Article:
EDIT:
my bad.. the last issue was in the code so its working.. thanks!

so just to get this right... can i tell this new register is a "reversed" version of the old one?
old register pin connected to VCC when high and the new one connects to GND when high is that correct?

Too late to dig into your code (after midnight here).
Maybe you're multiplexing too fast (plex delay = 0).
The link I gave you also has a code example.

From memory, the output is indeed reversed (see the datasheet).
No difference in code if you also change the LED from pin-ground to pin-VCC.
Leo..

Yes, they are inverted (or at least tpic6b595 is, those are what I have).

74hc595:
Send 0, pin is internally connected to ground and can sink current
Send 1, pin is internally connected to 5V and can source current

Tpic6b595:
Send 0, pin is not connected, will not source or sink current
Send 1, pin is connected to ground and can sink current

thank you for your answers!

well then it seems like i buyed wrong shift registers! for 7 segment displays i need to control VCC not gnd

RayGenWurm:
for 7 segment displays i need to control VCC not gnd

Incorrect.

7 seg displays come in 2 types. Common anode and common cathode.

If your design avoids multiplexing, then common anode is easier to use with tpic chips.

If your design uses multiplexing, then common cathode may be easier to use with tpic chips.

PaulRB:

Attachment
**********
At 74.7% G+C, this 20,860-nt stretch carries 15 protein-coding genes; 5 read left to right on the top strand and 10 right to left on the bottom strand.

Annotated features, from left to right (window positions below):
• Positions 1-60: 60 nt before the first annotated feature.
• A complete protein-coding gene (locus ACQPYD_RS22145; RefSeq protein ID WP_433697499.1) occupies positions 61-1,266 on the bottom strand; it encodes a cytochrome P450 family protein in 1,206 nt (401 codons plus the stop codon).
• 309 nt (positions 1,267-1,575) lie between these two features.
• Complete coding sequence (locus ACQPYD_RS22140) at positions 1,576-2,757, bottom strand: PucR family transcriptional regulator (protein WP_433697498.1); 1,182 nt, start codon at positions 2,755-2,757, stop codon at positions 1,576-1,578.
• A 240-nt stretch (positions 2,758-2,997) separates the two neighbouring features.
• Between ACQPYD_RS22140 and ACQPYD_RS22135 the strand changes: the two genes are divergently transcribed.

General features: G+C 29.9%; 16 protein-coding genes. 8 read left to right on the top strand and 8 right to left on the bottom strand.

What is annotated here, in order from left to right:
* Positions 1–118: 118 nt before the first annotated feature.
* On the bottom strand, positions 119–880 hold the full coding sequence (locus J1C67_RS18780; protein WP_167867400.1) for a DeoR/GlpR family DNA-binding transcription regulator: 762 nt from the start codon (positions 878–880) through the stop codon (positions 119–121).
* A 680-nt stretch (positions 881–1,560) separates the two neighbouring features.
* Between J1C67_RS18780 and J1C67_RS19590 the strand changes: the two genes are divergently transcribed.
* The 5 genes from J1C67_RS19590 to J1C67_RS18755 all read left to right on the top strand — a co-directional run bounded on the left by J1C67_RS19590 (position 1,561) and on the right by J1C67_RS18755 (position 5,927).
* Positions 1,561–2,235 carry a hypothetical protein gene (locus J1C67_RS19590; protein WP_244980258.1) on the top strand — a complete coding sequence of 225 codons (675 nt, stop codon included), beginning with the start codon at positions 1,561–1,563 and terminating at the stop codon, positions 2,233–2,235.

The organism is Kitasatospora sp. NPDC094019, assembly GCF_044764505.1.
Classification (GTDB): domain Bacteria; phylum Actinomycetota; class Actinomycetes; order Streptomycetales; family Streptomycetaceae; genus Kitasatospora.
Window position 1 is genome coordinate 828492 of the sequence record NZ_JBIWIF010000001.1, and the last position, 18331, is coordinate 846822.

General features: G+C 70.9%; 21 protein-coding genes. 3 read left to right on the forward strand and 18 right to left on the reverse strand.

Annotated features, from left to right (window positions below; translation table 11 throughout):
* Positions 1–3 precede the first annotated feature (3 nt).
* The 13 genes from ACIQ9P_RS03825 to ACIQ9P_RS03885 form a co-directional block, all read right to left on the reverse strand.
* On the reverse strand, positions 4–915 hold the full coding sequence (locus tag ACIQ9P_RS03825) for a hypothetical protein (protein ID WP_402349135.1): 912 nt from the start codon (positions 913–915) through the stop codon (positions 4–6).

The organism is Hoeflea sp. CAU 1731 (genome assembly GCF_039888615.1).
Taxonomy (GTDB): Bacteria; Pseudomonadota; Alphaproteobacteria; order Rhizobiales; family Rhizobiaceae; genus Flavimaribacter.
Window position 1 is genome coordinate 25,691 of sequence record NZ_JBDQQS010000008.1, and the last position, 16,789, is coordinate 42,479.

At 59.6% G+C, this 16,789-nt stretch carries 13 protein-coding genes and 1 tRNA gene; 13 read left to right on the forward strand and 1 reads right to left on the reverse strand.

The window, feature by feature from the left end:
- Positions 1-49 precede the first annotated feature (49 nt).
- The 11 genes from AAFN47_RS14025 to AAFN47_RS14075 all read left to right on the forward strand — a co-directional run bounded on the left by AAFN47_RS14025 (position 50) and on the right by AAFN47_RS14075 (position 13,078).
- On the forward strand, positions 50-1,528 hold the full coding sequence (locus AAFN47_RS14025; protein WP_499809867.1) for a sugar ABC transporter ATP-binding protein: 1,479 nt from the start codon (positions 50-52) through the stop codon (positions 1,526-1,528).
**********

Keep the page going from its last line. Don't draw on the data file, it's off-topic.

Incorrect.

7 seg displays come in 2 types. Common anode and common cathode.

If your design avoids multiplexing, then common anode is easier to use with tpic chips.

If your design uses multiplexing, then common cathode may be easier to use with tpic chips.

i am using a common cathode display and yes i am using multiplexing… can you tell me more detail on how to do that or do you have a link or something? right now i have no idea to get a common cathode display working with this tpic register!?

Can you give more detail on your displays? How many digits, forward voltage, current, etc.

PaulRB:
Can you give more detail on your displays? How many digits, forward voltage, current, etc.

here is the datasheet i guess there you find all informations - i have a 4042AH display (common cathode)
http://www.semisvit.com.ua/pdf/flying/NFD-4042ABx-21.pdf

Data Sheet

Ok, so you connect the 8 segment anode pins to 8 Arduino pins with series resistors and the 4 cathode pins to 4 pins of the tpic chip. Alternatively, use a 74hc595 to drive the anodes instead of Arduino pins, and daisy-chain the two shift registers.

This would have been far easier with a max7219 chip, of course. The max chip drives the anodes and cathodes, saving Arduino pins, you wouldn't need series resistors, and the chip does the multiplexing, making your code simpler.

well thats why i tried to use shift registers to save pins on the arduino…
at my first run i used the 74hc595 but like i told the current is to high for this chip thats why i went for a new one…

i see the tpic was a fail but hey they are not that expensive… i will take a look at max7219 chip

I assume you had a 74hc595 connected to the common cathodes of the display? Each pin on the 74hc595 can only sink about 35mA, which is not really enough for 8 segments. This is probably why the chip was overheating. You could avoid that by using higher value series resistors, but that would make the display dimmer.

Using the combination of 74hc595 and tpic6a596 would overcome that 35mA limit. But there would still be a limit of 70mA for the 74hc595's 8 pins in total, so you would need to limit the current to about 8~9mA per pin.